Allow me to introduce myself, I am offering a Pet Visiting service to Age Care facilities, Day Centres, and Retirement communities. The Service I am offering is called The Joy of Pet Therapy, it is the positive impact of the human-animal bond is real and is backed by scientific data, case studies, and research that validate the therapeutic effects of human-animal relationships. These benefits can be emotional, psychological, physical and spiritual and are created when an animal's antics cause us to laugh or an animal aids us in therapy. Animal Assisted Therapy (AAT) This service will be offed to the eastern suburbs of Melbourne Victoria Australia

Astrid 5th Mar 2015 Lifestyle Co-ordinator
How do you manage cats in pet therapy? Out of a pet carrier they are liable to be unfamiliar with their surroundinga and may resist being held by elders. I would be concerned with cats scratching people. Any suggestions are welcome as i know there are cat lovers here and they would love to have a cat visit. I would bring my own pet cat if someone can say how they manage visiting cats.
Margaret 3rd Feb 2015 Diversional Therapist
does anyone have a pet policy that they are allowed to share please.
i have adopted a 10 yr old Westie who comes to work with me, but i need to develop a policy.
Darla 27th Feb 2014 Recreation and Rehab Manager
Bake homemade Dog Treats with Residents prior to animal visit, then the Residents can share the nutritious treats with animal when they arrive- with Pet therapist permission and guidance..
Jacqueline 9th Oct 2013 Diversional therapy team leader
We have Delta dogs come visit us for our pet therapy programe at present we have 4 dogs per week come in and spend time with our residents. It is very successful and the local prison sponsors the programme. We also have a huge fish tower that is bright an active with fish and great for residents visual sensory stimulation this also is sponsored by the local prison.
Wendy 27th Aug 2013 Lifestyle
we have both a dog and a cat at our nursing home the dog Otto sleeps in one of our residents room and she is responsible for feeding him also he attends our daily walking group were one resident holds his lead they all love the fact that he belongs to them they love to even see him get a haircut wash etc
Julie 19th Aug 2013 Lifestyle Co/Ordinator
We have 2 birds in a cage and 3 fish to start with I take my Labrador to work Monday and Tuesdays our residents love to watch the fish and the chatter from the birds staff and visitors have commented on the home like feeling of our facility the residents love to feed and clean our pets .will look at expanding our family as we can.
Stephanie 22nd Jan 2013 Pet Therapist
Hi Everyone
I have a King Charles Cavalier called Harry he works with me at Scalabrini Village in Griffith. He sits on the residents walkers and they push him around to take him for a walk. He walks beside the wheel chairs and the residents hold the lead while I push the wheel chair. He attends church with the residents he also is involved in the pallitive care which seems to be calming for both resident and family members. He sits on a chair at the table and watches the bingo games. Some even say he brings them luck. Harry has been working at Scalabrini for the last 5 years and now his sister also goes and helps out. Working with Pet Therapy and training the dogs is very rewarding. I have worked with challenging behaviours and the dogs are wonderful. Harry is my dog and I trained him. He was with me through cancer treatment and I relised that he had a gift. He also works with people with disabilities. He is very much loved at Scalabrini and has attended the Aged Care Expo. I travel with Harry 160km one way once a week to Scalabrini. Some may ask.. why? its simple, the smiles and the reactions we get when we walk through the doors from family members staff and residents is wonderful and I am very proud the be part of the Pet Therapy program.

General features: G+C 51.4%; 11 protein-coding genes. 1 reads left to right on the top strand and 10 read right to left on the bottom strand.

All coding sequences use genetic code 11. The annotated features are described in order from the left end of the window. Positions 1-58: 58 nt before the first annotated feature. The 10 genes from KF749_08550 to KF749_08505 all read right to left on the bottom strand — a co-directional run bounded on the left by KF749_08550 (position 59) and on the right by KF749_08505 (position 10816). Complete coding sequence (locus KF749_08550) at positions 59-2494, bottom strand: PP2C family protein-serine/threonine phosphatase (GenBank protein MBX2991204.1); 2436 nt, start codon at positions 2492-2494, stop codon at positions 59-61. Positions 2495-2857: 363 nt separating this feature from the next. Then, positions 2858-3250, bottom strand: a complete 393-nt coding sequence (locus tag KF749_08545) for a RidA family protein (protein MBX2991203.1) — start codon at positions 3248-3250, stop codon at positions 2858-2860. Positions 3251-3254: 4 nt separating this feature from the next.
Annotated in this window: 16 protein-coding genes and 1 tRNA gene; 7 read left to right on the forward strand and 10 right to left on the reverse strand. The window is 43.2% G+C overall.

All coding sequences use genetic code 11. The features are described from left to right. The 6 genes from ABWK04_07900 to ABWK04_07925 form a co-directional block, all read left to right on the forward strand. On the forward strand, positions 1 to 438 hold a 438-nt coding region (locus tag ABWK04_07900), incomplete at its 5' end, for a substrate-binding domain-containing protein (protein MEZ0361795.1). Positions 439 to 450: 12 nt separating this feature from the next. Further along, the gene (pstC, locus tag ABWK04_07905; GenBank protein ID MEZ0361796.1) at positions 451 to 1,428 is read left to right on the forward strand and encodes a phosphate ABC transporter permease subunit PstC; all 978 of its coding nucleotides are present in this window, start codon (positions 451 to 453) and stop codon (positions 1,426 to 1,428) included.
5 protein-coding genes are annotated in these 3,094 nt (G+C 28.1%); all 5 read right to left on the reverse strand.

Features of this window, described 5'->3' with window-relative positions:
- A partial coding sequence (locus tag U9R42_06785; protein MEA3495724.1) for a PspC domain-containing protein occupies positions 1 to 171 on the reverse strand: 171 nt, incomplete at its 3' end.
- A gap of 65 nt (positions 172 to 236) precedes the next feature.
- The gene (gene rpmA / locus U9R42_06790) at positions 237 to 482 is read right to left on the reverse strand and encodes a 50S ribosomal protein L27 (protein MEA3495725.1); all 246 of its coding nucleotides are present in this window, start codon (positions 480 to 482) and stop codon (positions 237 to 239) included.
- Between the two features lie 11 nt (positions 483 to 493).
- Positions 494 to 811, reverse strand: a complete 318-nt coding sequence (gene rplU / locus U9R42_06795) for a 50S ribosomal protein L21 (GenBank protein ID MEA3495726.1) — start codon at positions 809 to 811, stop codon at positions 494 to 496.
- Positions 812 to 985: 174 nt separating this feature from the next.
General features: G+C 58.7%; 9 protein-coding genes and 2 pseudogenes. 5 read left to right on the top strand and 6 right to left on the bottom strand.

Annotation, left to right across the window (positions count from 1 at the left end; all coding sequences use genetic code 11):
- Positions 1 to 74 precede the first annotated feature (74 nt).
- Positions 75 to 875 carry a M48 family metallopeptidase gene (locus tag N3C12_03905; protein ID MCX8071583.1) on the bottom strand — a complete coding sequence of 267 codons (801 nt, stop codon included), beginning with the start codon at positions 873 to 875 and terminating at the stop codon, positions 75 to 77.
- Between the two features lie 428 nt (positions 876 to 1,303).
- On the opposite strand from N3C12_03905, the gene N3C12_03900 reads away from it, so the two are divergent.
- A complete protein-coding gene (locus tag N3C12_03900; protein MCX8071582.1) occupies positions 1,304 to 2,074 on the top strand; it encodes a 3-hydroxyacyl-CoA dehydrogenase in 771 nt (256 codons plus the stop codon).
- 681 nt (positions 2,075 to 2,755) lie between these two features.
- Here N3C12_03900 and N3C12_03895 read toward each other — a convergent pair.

Lynn 13th Sep 2012 Recreation Therapist
Hi all
We (my work place) adopted a stray foxy off the streets,she was 10 months old,filty dirty & having puppies.Our local vet traced the owners who no longer wanted her, terminated the puppies & desexed her, gave her all her shots & put her on his books as a no fee attached dog. That was six years ago & Dolly has won so many hearts and brought meaning and given comfort to so many in that time it is truly remarkable. The place lights up when she enters the building now. For five years she lived day and night at the sixty bed high care nursing home but for the last years she has come to live with me an goes in five days a week for six hour shifts. We also have a french poodle Gigi that visits every second Monday afternoon and we encourage residents family to bring in their pets for visits. Pets just seem to create a buzz of energy throughout the building. I highly recommend Pets as Therapy.
Christine 14th Jul 2012 Lifestyle Support Officer
Hi Mandy,
check with your local
RSPCA. I'm a RAO in Canberra and we have 2 beautiful dogs visit once a month courtesy of RSPCA dog therapy. We get a great response from the residents and the dogs enjoy it as well. Christine
Mandy 7th May 2012 Activities Co-ordinator
This sounds like a fantastic idea, would anyone know of any Pets as Therapy organisations that visit day centres etc based in WA, i used these in the UK for clients and they where so theraputic, and stimulating for clients.
Thanks Mandy Holmshaw
Daniela 19th Dec 2009 Diversional Therapist
thank you Solange for providing this information, I will use it for our first day of pet therapy :)